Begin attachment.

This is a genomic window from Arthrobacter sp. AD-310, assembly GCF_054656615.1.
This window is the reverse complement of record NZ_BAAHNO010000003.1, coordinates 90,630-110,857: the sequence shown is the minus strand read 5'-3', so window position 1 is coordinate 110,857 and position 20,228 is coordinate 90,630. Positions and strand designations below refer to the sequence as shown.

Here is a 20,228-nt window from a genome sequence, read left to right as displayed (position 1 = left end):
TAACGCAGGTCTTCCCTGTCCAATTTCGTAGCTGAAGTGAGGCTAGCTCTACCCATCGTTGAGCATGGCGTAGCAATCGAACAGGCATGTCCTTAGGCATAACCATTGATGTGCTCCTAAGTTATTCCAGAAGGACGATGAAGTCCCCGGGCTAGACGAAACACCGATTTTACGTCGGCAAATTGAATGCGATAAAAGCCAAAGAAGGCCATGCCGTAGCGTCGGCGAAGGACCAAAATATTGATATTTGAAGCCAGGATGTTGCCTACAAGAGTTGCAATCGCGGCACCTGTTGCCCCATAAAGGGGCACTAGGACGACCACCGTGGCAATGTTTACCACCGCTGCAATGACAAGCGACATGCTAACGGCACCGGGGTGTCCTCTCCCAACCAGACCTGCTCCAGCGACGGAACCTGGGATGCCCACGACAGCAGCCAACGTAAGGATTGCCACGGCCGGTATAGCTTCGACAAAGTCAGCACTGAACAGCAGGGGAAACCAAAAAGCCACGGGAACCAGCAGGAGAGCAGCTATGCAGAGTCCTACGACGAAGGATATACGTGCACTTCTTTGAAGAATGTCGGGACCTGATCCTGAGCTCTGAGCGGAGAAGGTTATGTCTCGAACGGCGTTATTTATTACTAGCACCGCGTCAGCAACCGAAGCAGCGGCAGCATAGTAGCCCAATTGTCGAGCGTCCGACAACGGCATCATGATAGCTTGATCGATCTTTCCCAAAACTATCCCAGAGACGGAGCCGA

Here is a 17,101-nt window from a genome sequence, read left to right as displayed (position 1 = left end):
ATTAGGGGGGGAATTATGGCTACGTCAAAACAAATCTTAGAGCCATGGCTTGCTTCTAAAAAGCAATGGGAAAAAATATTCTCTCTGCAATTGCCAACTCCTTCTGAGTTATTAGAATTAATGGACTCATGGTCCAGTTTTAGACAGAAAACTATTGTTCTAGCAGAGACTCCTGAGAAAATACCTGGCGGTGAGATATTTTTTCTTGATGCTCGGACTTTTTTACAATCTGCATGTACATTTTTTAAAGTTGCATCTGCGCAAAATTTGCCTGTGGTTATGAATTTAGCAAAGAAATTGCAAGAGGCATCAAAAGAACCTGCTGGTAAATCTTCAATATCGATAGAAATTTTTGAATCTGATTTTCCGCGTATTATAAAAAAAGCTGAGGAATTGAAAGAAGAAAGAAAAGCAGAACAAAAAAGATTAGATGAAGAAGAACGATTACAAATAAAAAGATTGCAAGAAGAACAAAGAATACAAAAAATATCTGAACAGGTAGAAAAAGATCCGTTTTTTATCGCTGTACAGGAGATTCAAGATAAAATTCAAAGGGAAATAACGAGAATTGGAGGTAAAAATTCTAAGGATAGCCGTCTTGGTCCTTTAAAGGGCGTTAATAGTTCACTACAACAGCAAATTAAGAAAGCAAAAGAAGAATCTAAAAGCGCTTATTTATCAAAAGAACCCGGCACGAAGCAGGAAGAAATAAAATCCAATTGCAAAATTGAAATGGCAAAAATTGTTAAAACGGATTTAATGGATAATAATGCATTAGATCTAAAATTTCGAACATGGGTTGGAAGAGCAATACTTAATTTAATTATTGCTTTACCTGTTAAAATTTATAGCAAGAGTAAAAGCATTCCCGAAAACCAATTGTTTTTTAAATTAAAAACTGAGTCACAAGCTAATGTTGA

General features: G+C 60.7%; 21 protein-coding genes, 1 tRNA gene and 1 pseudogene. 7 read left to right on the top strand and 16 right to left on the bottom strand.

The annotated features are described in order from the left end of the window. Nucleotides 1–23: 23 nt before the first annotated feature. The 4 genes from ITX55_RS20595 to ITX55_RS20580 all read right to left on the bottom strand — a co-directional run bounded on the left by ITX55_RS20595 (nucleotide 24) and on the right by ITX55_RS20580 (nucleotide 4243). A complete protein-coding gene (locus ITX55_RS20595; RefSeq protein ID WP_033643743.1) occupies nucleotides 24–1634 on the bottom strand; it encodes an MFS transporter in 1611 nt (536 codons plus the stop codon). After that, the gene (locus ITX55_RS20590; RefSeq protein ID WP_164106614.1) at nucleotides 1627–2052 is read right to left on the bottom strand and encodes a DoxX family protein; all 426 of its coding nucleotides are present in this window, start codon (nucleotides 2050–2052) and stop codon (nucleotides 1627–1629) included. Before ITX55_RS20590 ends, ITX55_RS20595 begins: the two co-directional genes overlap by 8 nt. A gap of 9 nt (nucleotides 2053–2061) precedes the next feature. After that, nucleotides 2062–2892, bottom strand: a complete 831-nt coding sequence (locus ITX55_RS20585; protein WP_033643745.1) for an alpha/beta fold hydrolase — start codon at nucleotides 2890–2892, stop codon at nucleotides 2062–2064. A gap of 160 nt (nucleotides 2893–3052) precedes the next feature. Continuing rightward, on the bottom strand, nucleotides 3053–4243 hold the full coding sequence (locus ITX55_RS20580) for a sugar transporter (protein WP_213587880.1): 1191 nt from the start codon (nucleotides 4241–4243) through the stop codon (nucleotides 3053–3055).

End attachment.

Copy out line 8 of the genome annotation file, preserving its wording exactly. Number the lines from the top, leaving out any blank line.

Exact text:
The annotated features are described in order from the left end of the window. Nucleotides 1–23: 23 nt before the first annotated feature. The 4 genes from ITX55_RS20595 to ITX55_RS20580 all read right to left on the bottom strand — a co-directional run bounded on the left by ITX55_RS20595 (nucleotide 24) and on the right by ITX55_RS20580 (nucleotide 4243). A complete protein-coding gene (locus ITX55_RS20595; RefSeq protein ID WP_033643743.1) occupies nucleotides 24–1634 on the bottom strand; it encodes an MFS transporter in 1611 nt (536 codons plus the stop codon). After that, the gene (locus ITX55_RS20590; RefSeq protein ID WP_164106614.1) at nucleotides 1627–2052 is read right to left on the bottom strand and encodes a DoxX family protein; all 426 of its coding nucleotides are present in this window, start codon (nucleotides 2050–2052) and stop codon (nucleotides 1627–1629) included. Before ITX55_RS20590 ends, ITX55_RS20595 begins: the two co-directional genes overlap by 8 nt. A gap of 9 nt (nucleotides 2053–2061) precedes the next feature. After that, nucleotides 2062–2892, bottom strand: a complete 831-nt coding sequence (locus ITX55_RS20585; protein WP_033643745.1) for an alpha/beta fold hydrolase — start codon at nucleotides 2890–2892, stop codon at nucleotides 2062–2064. A gap of 160 nt (nucleotides 2893–3052) precedes the next feature. Continuing rightward, on the bottom strand, nucleotides 3053–4243 hold the full coding sequence (locus ITX55_RS20580) for a sugar transporter (protein WP_213587880.1): 1191 nt from the start codon (nucleotides 4241–4243) through the stop codon (nucleotides 3053–3055).